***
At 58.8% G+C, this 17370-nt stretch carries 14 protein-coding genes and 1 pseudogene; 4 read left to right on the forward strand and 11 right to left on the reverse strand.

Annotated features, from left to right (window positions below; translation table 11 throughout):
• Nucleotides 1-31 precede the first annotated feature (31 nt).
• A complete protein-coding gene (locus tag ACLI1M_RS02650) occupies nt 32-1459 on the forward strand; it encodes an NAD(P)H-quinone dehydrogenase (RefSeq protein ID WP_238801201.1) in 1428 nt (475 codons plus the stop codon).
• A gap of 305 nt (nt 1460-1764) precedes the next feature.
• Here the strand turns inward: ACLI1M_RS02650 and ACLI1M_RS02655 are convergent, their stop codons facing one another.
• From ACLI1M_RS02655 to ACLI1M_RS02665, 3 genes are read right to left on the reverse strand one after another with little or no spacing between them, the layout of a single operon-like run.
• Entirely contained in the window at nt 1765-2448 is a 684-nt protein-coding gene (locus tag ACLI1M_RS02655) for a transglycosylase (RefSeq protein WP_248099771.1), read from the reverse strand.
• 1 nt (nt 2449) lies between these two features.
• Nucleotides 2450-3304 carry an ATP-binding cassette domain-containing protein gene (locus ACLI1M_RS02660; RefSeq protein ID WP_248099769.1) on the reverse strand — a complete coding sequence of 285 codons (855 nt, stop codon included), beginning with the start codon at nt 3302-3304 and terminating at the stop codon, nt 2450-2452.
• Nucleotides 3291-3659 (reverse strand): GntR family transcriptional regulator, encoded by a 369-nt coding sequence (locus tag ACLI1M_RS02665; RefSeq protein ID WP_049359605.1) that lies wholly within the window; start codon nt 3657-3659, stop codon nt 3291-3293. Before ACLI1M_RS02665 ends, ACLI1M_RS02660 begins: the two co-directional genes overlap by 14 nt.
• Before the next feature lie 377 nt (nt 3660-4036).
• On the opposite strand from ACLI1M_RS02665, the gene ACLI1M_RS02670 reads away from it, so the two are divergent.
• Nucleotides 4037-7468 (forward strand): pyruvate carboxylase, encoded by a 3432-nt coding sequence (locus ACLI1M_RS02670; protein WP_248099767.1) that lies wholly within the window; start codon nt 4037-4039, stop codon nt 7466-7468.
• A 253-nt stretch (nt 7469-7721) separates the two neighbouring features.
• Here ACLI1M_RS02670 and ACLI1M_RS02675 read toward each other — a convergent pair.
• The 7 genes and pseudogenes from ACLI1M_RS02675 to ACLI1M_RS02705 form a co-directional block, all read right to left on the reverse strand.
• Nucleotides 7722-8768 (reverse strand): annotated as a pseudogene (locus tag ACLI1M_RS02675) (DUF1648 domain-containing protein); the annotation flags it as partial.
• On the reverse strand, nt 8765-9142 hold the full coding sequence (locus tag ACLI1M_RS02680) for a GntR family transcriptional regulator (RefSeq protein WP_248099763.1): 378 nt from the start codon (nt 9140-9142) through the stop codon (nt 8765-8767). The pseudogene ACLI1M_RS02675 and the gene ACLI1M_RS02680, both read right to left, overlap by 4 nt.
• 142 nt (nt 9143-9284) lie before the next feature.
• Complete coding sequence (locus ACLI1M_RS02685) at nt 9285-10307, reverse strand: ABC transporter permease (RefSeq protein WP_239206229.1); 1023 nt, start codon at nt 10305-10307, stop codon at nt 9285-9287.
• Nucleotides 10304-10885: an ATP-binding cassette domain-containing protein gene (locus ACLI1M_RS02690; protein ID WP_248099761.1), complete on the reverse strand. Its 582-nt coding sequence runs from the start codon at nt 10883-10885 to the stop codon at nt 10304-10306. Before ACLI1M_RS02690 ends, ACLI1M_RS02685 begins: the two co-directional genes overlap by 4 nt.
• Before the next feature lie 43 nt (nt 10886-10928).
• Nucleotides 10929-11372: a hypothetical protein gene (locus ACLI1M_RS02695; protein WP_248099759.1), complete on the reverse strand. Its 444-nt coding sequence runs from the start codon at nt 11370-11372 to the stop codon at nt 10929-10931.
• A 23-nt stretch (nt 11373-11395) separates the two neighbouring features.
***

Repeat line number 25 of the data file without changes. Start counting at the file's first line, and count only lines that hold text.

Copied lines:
• A 23-nt stretch (nt 11373-11395) separates the two neighbouring features.